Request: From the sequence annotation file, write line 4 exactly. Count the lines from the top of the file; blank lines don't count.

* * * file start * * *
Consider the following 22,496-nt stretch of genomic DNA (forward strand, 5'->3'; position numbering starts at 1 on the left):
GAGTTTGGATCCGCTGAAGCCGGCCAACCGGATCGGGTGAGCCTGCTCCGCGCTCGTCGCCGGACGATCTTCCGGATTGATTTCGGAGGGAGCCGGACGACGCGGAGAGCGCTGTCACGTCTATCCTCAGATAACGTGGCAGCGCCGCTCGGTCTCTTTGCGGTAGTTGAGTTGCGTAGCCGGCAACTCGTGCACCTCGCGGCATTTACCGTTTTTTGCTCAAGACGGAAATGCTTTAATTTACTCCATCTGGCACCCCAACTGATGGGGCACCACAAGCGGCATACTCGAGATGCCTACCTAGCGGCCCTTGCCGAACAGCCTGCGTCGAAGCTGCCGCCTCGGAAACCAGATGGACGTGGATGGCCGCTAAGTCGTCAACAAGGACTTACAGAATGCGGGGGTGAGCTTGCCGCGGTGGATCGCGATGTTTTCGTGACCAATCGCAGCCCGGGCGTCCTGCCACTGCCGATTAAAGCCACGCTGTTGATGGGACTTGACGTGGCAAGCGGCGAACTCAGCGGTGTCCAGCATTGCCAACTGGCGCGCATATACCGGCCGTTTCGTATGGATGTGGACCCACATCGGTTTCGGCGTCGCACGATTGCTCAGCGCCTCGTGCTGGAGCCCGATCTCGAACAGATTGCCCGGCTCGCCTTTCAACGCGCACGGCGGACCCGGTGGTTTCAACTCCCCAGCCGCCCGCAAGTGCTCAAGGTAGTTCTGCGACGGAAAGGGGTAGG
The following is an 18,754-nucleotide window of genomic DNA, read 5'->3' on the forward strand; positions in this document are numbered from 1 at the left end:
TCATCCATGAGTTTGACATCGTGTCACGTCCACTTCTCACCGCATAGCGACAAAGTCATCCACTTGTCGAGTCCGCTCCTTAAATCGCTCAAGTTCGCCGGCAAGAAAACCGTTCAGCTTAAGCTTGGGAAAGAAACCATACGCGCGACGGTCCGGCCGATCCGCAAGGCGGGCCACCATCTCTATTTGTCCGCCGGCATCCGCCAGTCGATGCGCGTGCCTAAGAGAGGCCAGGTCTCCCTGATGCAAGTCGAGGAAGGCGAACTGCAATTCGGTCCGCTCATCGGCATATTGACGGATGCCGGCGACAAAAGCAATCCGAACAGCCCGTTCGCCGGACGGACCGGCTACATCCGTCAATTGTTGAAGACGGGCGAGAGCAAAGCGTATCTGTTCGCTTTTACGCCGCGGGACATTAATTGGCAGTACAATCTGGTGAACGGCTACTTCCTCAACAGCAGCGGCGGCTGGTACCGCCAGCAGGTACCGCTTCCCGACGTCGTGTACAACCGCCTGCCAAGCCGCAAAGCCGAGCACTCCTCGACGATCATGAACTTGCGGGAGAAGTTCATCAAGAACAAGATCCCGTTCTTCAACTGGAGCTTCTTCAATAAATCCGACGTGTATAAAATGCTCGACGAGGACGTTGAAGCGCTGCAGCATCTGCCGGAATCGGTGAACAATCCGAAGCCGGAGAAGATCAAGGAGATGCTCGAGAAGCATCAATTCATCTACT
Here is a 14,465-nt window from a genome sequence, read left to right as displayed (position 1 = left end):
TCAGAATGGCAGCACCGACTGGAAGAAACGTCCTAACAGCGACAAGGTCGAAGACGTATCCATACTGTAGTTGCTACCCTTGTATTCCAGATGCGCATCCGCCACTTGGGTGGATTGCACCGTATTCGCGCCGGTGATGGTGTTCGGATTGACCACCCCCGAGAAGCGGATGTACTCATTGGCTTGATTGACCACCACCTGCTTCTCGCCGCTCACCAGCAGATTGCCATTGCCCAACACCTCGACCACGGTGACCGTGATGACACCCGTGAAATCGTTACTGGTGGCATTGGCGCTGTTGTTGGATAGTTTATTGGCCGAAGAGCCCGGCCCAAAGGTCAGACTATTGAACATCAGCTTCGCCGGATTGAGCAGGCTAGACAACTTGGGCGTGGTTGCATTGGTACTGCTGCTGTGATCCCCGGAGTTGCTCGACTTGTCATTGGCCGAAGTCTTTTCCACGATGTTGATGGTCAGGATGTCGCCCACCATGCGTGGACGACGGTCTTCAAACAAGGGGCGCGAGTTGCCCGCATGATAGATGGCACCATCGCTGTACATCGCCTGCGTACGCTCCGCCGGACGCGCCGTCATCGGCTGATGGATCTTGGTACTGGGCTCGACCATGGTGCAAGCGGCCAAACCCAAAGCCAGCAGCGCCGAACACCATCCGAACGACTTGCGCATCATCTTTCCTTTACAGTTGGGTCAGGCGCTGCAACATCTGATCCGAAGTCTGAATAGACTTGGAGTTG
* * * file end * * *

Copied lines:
TCATCCATGAGTTTGACATCGTGTCACGTCCACTTCTCACCGCATAGCGACAAAGTCATCCACTTGTCGAGTCCGCTCCTTAAATCGCTCAAGTTCGCCGGCAAGAAAACCGTTCAGCTTAAGCTTGGGAAAGAAACCATACGCGCGACGGTCCGGCCGATCCGCAAGGCGGGCCACCATCTCTATTTGTCCGCCGGCATCCGCCAGTCGATGCGCGTGCCTAAGAGAGGCCAGGTCTCCCTGATGCAAGTCGAGGAAGGCGAACTGCAATTCGGTCCGCTCATCGGCATATTGACGGATGCCGGCGACAAAAGCAATCCGAACAGCCCGTTCGCCGGACGGACCGGCTACATCCGTCAATTGTTGAAGACGGGCGAGAGCAAAGCGTATCTGTTCGCTTTTACGCCGCGGGACATTAATTGGCAGTACAATCTGGTGAACGGCTACTTCCTCAACAGCAGCGGCGGCTGGTACCGCCAGCAGGTACCGCTTCCCGACGTCGTGTACAACCGCCTGCCAAGCCGCAAAGCCGAGCACTCCTCGACGATCATGAACTTGCGGGAGAAGTTCATCAAGAACAAGATCCCGTTCTTCAACTGGAGCTTCTTCAATAAATCCGACGTGTATAAAATGCTCGACGAGGACGTTGAAGCGCTGCAGCATCTGCCGGAATCGGTGAACAATCCGAAGCCGGAGAAGATCAAGGAGATGCTCGAGAAGCATCAATTCATCTACT